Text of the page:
Book Review: “The Whole Death Catalog”

An appropriate title for Dia de los Muertos, ¿no?

“The Whole Death Catalog: A Lively Guide to the Bitter End” by Harold Schechter is sort of a tour of all things death, from attitudes toward death in our culture and others, to the history of cemeteries, to the best death-themed poems of all time. Schechter is the author of several books (most of which have the words “The Shocking True Story” in their titles), so you can see where his sensibilities lie. Far from being depressing, Schechter’s dry humor infuses every sentence, making this one of the funniest books about death since Mary Roach’s “Stiff.” You’ll find all kinds of useful information, such as how to tell the difference between a coffin and a casket, what was the proper attire for a Victorian widow, and how to make a mummy.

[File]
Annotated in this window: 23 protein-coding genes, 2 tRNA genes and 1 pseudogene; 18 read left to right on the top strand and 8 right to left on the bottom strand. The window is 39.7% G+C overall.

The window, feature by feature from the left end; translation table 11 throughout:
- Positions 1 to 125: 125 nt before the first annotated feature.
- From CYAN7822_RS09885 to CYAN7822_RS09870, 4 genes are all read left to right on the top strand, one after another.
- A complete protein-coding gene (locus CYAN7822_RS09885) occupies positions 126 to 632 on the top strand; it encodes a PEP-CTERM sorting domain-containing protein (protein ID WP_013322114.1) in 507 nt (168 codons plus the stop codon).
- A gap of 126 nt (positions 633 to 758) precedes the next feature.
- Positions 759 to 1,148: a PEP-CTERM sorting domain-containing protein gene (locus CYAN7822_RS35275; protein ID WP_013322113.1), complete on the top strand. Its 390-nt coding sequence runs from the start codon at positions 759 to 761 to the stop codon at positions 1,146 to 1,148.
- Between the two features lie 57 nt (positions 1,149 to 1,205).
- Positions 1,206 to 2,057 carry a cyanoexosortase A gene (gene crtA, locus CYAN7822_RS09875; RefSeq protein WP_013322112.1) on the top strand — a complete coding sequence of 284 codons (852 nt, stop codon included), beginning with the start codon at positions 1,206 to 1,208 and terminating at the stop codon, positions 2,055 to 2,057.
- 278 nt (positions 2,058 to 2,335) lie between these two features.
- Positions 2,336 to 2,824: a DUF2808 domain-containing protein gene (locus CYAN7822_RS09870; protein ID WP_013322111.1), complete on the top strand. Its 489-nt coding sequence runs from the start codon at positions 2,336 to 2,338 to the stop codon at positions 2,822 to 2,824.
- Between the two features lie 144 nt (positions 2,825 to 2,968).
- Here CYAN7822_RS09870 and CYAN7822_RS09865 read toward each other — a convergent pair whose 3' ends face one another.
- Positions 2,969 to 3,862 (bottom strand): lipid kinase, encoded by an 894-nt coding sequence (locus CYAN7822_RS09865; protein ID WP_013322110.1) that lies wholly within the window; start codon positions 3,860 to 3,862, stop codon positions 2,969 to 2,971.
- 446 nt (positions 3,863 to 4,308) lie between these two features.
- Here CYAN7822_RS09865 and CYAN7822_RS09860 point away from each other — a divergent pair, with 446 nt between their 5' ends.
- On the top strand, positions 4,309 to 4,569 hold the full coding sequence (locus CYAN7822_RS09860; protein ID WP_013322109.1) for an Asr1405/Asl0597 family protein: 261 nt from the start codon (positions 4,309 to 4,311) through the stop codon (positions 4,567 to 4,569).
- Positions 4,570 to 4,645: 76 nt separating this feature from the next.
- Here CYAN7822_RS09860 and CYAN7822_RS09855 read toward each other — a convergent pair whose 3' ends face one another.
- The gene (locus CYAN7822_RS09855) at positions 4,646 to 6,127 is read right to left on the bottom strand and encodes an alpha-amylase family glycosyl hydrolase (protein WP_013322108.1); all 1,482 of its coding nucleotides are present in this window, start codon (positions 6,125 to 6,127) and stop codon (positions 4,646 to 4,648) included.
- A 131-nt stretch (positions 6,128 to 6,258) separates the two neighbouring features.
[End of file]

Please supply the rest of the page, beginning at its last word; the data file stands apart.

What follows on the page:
The only thing I disliked about this book was that it seemed sort of thrown together. The Epic of Gilgamesh is mentioned several times, and Schechter explains what it is each time. Some of his chapters promise more than they deliver, instead referring you to another book or books. Sometimes he over-relies on the work of others (properly cited, of course); he reprints several poems and “The Story of an Hour” by Kate Chopin.

Taken altogether, despite a few flaws, TWDC is interesting, informative, and remarkably entertaining.


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